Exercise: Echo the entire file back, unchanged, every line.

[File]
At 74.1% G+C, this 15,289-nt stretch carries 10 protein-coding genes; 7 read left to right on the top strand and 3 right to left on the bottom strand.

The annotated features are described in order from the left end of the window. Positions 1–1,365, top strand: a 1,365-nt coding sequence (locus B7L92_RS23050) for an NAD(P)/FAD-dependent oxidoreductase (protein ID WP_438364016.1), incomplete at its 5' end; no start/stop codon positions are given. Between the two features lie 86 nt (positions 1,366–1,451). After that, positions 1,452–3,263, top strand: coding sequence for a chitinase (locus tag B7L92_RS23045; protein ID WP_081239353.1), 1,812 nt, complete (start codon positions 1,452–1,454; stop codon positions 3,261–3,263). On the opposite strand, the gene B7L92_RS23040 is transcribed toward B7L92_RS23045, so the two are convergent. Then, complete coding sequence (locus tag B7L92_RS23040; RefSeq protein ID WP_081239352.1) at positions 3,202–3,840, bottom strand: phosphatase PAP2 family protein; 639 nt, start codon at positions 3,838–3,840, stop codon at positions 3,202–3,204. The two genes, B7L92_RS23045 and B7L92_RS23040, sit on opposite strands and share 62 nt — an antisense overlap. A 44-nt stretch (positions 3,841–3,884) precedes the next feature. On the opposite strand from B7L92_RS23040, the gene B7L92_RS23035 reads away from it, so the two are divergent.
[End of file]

At 74.1% G+C, this 15,289-nt stretch carries 10 protein-coding genes; 7 read left to right on the top strand and 3 right to left on the bottom strand.

The annotated features are described in order from the left end of the window. Positions 1–1,365, top strand: a 1,365-nt coding sequence (locus B7L92_RS23050) for an NAD(P)/FAD-dependent oxidoreductase (protein ID WP_438364016.1), incomplete at its 5' end; no start/stop codon positions are given. Between the two features lie 86 nt (positions 1,366–1,451). After that, positions 1,452–3,263, top strand: coding sequence for a chitinase (locus tag B7L92_RS23045; protein ID WP_081239353.1), 1,812 nt, complete (start codon positions 1,452–1,454; stop codon positions 3,261–3,263). On the opposite strand, the gene B7L92_RS23040 is transcribed toward B7L92_RS23045, so the two are convergent. Then, complete coding sequence (locus tag B7L92_RS23040; RefSeq protein ID WP_081239352.1) at positions 3,202–3,840, bottom strand: phosphatase PAP2 family protein; 639 nt, start codon at positions 3,838–3,840, stop codon at positions 3,202–3,204. The two genes, B7L92_RS23045 and B7L92_RS23040, sit on opposite strands and share 62 nt — an antisense overlap. A 44-nt stretch (positions 3,841–3,884) precedes the next feature. On the opposite strand from B7L92_RS23040, the gene B7L92_RS23035 reads away from it, so the two are divergent.